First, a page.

The Audit Committee of the Board of Directors was established by the Board in accordance with Section 3(a)(58)(A) of the Securities Exchange Act of 1934, as amended, or the Exchange Act, to oversee the Company’s corporate accounting and financial reporting processes and audits of its financial statements. For this purpose, the Audit Committee performs several functions. The Audit Committee evaluates the performance of and assesses the qualifications of the independent auditors; determines and approves the engagement of the independent auditors; determines whether to retain or terminate the existing independent auditors or to appoint and engage new independent auditors; reviews and approves the retention of the independent auditors to perform any proposed permissible non-audit services; monitors the rotation of partners of the independent auditors on the Company’s audit engagement team as required by law; reviews and approves or rejects transactions between the Company and any related persons; confers with management and the independent auditors regarding the effectiveness of internal controls over financial reporting; establishes procedures, as required under applicable law, for the receipt, retention and treatment of complaints received by the Company regarding accounting, internal accounting controls or auditing matters and the confidential and anonymous submission by employees of concerns regarding questionable accounting or auditing matters; and meets to review the Company’s annual audited financial statements and quarterly financial statements with management and the independent auditor, including a review of the Company’s disclosures under “Management’s Discussion and Analysis of Financial Condition and Results of Operations.”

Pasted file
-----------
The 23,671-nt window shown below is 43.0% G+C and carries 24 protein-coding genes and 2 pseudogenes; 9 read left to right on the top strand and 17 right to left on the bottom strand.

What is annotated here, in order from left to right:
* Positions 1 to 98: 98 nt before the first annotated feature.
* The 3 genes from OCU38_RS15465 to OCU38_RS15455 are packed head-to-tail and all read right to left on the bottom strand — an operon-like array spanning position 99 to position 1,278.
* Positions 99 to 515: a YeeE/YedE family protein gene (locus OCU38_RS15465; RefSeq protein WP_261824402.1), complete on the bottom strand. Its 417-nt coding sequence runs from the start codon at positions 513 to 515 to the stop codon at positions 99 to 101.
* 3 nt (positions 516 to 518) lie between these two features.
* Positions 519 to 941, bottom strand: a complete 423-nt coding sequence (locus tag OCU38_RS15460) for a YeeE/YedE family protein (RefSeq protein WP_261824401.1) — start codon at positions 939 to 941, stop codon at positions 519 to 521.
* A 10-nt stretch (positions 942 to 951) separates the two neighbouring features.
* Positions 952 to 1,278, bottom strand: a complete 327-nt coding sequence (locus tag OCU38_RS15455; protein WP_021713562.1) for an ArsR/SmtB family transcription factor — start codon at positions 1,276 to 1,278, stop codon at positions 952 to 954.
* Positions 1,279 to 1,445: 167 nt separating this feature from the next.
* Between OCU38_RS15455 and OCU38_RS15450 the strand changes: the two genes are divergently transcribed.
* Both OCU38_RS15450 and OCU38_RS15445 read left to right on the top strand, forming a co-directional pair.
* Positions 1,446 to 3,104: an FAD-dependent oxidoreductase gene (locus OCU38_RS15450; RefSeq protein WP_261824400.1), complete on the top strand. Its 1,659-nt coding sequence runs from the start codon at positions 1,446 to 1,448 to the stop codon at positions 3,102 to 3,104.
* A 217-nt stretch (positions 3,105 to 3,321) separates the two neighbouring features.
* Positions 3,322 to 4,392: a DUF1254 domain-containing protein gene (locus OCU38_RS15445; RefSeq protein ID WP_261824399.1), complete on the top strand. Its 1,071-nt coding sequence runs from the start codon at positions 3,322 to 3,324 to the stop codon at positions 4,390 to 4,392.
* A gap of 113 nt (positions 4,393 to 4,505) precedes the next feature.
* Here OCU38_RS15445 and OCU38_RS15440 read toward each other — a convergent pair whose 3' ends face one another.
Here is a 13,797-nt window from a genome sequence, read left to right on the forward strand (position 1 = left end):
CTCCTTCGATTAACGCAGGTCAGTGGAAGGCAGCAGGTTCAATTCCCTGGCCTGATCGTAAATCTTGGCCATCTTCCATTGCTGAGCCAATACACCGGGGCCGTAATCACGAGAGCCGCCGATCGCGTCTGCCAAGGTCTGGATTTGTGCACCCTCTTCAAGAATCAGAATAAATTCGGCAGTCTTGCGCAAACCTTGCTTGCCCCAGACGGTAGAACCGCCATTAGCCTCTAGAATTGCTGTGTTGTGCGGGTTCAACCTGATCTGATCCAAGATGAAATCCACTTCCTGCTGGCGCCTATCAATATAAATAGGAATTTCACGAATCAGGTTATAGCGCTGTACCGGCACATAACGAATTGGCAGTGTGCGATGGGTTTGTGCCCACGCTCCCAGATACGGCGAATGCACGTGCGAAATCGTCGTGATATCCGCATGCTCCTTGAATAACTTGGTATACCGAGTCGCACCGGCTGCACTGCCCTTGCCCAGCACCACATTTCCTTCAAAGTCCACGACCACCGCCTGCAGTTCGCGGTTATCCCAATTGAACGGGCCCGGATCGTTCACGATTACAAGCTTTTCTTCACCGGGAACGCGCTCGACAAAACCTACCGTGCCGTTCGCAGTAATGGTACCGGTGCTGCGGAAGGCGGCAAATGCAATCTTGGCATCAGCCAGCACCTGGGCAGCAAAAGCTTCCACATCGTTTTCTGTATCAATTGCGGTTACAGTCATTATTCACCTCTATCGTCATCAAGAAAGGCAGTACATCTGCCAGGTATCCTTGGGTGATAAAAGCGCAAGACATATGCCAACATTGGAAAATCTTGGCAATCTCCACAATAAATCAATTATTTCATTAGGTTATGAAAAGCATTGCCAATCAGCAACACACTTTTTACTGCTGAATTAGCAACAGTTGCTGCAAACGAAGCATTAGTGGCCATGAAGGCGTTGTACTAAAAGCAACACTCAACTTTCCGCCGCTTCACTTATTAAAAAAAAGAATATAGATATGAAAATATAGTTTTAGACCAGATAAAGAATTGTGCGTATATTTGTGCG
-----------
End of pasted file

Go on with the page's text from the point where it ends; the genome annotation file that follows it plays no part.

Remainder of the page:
The Audit Committee was composed of three directors: Messrs. Edwards and Rosen and Dr. Hoffman, through March 31, 2015, each of whom was a non-employee member of our board of directors. Effective April 1, 2015, Mr. Rosen resigned from the Audit Committee in conjunction with his appointment as our interim Chief Executive Officer, and the Board of Directors appointed Mr. Adams to the Audit Committee. Since that time, the Audit Committee has been comprised of Messrs. Edwards, Adams and Dr. Hoffman, each of whom is a non-employee member of our board of directors. The Audit Committee met five times during the fiscal year. The Audit Committee has adopted a written charter that is available to stockholders on the Company’s website at www.acelrx.com.